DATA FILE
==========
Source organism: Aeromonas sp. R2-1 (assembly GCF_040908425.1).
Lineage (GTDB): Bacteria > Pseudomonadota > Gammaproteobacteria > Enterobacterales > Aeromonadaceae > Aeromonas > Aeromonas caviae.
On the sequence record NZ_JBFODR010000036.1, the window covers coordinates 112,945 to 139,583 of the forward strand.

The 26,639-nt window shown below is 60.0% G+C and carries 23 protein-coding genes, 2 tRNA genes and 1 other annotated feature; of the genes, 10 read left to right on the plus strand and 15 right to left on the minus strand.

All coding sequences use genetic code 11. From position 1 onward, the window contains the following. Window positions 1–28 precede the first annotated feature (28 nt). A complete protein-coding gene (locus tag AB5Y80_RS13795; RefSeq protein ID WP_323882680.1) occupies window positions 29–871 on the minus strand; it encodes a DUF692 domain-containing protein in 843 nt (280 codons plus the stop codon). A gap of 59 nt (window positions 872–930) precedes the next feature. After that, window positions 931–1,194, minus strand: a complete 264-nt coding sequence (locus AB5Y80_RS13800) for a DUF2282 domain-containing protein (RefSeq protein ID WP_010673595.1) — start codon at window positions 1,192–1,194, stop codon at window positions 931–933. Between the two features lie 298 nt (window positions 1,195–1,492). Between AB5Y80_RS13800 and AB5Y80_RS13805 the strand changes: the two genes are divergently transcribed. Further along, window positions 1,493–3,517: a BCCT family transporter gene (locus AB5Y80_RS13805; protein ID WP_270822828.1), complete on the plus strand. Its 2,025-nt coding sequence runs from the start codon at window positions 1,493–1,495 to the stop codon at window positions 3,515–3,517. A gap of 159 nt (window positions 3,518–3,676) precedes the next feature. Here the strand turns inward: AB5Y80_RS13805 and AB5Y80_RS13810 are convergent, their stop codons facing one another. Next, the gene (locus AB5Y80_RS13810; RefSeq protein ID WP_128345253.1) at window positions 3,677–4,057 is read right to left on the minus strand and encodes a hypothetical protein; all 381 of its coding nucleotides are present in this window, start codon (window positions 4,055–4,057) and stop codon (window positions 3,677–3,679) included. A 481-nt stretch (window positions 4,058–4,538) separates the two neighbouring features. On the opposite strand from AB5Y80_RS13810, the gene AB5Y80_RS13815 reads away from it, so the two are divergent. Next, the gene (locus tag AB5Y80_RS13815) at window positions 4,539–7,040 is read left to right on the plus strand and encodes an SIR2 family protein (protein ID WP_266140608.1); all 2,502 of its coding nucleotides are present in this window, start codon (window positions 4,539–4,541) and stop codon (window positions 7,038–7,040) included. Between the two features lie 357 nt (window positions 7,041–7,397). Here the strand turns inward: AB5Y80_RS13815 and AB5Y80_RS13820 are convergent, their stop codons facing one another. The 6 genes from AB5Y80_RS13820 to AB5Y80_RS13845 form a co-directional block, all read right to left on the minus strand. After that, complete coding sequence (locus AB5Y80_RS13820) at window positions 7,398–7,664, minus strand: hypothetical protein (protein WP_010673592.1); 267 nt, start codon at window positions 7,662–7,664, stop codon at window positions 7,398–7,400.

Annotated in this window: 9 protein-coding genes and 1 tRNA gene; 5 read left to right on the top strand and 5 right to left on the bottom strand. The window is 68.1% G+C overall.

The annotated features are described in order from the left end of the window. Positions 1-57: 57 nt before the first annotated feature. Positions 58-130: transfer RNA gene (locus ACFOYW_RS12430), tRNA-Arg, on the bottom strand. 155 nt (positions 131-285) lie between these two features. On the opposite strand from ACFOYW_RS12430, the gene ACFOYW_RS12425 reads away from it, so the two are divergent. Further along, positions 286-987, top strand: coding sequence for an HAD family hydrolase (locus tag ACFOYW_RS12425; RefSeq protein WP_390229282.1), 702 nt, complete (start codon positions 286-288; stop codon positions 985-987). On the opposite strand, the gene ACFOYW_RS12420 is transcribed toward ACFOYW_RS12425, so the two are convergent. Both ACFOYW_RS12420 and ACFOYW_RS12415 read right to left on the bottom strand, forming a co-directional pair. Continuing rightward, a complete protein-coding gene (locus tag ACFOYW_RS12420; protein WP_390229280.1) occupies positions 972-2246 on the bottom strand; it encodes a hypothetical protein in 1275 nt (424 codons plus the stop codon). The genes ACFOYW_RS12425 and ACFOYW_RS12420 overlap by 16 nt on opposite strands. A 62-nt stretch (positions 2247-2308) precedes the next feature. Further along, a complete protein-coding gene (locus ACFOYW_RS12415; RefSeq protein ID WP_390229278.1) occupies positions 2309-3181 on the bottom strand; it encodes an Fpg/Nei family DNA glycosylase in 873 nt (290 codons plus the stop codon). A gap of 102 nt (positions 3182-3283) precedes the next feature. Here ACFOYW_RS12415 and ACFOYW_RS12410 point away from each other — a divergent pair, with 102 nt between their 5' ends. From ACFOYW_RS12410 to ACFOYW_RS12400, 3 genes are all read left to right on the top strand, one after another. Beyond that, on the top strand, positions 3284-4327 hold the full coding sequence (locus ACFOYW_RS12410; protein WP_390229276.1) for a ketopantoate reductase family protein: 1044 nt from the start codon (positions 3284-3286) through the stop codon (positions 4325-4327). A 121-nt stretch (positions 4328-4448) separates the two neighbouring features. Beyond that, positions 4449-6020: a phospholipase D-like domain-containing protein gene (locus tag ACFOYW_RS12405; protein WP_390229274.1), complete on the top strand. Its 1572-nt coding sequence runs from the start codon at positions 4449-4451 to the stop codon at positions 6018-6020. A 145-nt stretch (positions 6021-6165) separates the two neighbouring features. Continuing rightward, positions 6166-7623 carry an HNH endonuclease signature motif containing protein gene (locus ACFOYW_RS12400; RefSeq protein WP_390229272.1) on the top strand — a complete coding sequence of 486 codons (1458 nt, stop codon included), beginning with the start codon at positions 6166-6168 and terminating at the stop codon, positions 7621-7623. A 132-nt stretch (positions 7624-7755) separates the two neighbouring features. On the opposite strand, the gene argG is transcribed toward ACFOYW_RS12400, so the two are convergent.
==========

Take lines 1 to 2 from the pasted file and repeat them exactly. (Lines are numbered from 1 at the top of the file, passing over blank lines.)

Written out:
Source organism: Aeromonas sp. R2-1 (assembly GCF_040908425.1).
Lineage (GTDB): Bacteria > Pseudomonadota > Gammaproteobacteria > Enterobacterales > Aeromonadaceae > Aeromonas > Aeromonas caviae.